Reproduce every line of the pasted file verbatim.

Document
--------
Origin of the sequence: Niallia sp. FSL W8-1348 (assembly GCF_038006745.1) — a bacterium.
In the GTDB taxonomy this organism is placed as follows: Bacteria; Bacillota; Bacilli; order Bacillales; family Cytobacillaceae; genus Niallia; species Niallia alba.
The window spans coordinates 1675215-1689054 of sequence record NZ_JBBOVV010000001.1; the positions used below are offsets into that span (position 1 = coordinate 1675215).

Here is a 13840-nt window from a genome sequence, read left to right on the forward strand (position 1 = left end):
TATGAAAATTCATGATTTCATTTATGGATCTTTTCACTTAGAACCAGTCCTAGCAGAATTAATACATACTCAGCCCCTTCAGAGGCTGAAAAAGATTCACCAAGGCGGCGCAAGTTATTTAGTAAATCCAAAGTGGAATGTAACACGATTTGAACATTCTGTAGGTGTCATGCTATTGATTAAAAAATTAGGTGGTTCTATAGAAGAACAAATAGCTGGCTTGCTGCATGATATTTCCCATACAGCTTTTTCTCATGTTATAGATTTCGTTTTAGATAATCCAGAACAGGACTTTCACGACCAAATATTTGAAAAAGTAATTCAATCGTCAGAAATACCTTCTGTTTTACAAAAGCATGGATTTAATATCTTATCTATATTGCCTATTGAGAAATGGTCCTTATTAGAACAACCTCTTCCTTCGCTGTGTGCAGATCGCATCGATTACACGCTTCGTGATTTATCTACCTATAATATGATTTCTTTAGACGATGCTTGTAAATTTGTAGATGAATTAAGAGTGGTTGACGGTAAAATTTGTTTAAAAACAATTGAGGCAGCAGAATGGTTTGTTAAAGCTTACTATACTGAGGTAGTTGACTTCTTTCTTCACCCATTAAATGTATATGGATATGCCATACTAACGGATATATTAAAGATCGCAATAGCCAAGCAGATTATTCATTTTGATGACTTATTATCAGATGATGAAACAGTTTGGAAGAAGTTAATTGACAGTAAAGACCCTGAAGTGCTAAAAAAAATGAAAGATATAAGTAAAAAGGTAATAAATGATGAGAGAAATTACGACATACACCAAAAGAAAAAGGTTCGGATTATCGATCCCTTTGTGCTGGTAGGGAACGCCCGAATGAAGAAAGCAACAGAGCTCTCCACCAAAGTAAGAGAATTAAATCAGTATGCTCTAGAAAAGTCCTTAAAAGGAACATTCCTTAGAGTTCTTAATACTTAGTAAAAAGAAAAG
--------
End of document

Origin of the sequence: Niallia sp. FSL W8-1348 (assembly GCF_038006745.1) — a bacterium.
In the GTDB taxonomy this organism is placed as follows: Bacteria; Bacillota; Bacilli; order Bacillales; family Cytobacillaceae; genus Niallia; species Niallia alba.
The window spans coordinates 1675215-1689054 of sequence record NZ_JBBOVV010000001.1; the positions used below are offsets into that span (position 1 = coordinate 1675215).

Here is a 13840-nt window from a genome sequence, read left to right on the forward strand (position 1 = left end):
TATGAAAATTCATGATTTCATTTATGGATCTTTTCACTTAGAACCAGTCCTAGCAGAATTAATACATACTCAGCCCCTTCAGAGGCTGAAAAAGATTCACCAAGGCGGCGCAAGTTATTTAGTAAATCCAAAGTGGAATGTAACACGATTTGAACATTCTGTAGGTGTCATGCTATTGATTAAAAAATTAGGTGGTTCTATAGAAGAACAAATAGCTGGCTTGCTGCATGATATTTCCCATACAGCTTTTTCTCATGTTATAGATTTCGTTTTAGATAATCCAGAACAGGACTTTCACGACCAAATATTTGAAAAAGTAATTCAATCGTCAGAAATACCTTCTGTTTTACAAAAGCATGGATTTAATATCTTATCTATATTGCCTATTGAGAAATGGTCCTTATTAGAACAACCTCTTCCTTCGCTGTGTGCAGATCGCATCGATTACACGCTTCGTGATTTATCTACCTATAATATGATTTCTTTAGACGATGCTTGTAAATTTGTAGATGAATTAAGAGTGGTTGACGGTAAAATTTGTTTAAAAACAATTGAGGCAGCAGAATGGTTTGTTAAAGCTTACTATACTGAGGTAGTTGACTTCTTTCTTCACCCATTAAATGTATATGGATATGCCATACTAACGGATATATTAAAGATCGCAATAGCCAAGCAGATTATTCATTTTGATGACTTATTATCAGATGATGAAACAGTTTGGAAGAAGTTAATTGACAGTAAAGACCCTGAAGTGCTAAAAAAAATGAAAGATATAAGTAAAAAGGTAATAAATGATGAGAGAAATTACGACATACACCAAAAGAAAAAGGTTCGGATTATCGATCCCTTTGTGCTGGTAGGGAACGCCCGAATGAAGAAAGCAACAGAGCTCTCCACCAAAGTAAGAGAATTAAATCAGTATGCTCTAGAAAAGTCCTTAAAAGGAACATTCCTTAGAGTTCTTAATACTTAGTAAAAAGAAAAG